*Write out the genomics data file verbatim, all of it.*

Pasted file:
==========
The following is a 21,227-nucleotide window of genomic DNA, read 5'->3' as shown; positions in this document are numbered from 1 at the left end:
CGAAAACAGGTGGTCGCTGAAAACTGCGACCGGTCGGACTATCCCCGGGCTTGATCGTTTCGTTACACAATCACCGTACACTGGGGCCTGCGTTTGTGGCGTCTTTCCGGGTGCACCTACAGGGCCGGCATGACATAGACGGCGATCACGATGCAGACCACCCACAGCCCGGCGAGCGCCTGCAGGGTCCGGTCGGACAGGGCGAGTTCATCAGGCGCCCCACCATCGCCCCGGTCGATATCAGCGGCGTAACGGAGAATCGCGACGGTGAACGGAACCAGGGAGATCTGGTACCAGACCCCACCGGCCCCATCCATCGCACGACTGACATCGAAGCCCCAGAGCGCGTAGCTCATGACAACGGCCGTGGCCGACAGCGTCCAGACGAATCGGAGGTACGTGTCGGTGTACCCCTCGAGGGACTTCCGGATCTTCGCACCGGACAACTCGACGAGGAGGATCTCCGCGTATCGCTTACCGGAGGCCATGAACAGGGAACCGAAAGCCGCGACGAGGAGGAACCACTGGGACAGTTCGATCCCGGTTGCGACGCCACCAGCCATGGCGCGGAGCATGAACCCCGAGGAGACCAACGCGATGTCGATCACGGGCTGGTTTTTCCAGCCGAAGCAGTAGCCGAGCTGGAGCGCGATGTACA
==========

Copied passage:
The following is a 21,227-nucleotide window of genomic DNA, read 5'->3' as shown; positions in this document are numbered from 1 at the left end:
CGAAAACAGGTGGTCGCTGAAAACTGCGACCGGTCGGACTATCCCCGGGCTTGATCGTTTCGTTACACAATCACCGTACACTGGGGCCTGCGTTTGTGGCGTCTTTCCGGGTGCACCTACAGGGCCGGCATGACATAGACGGCGATCACGATGCAGACCACCCACAGCCCGGCGAGCGCCTGCAGGGTCCGGTCGGACAGGGCGAGTTCATCAGGCGCCCCACCATCGCCCCGGTCGATATCAGCGGCGTAACGGAGAATCGCGACGGTGAACGGAACCAGGGAGATCTGGTACCAGACCCCACCGGCCCCATCCATCGCACGACTGACATCGAAGCCCCAGAGCGCGTAGCTCATGACAACGGCCGTGGCCGACAGCGTCCAGACGAATCGGAGGTACGTGTCGGTGTACCCCTCGAGGGACTTCCGGATCTTCGCACCGGACAACTCGACGAGGAGGATCTCCGCGTATCGCTTACCGGAGGCCATGAACAGGGAACCGAAAGCCGCGACGAGGAGGAACCACTGGGACAGTTCGATCCCGGTTGCGACGCCACCAGCCATGGCGCGGAGCATGAACCCCGAGGAGACCAACGCGATGTCGATCACGGGCTGGTTTTTCCAGCCGAAGCAGTAGCCGAGCTGGAGCGCGATGTACA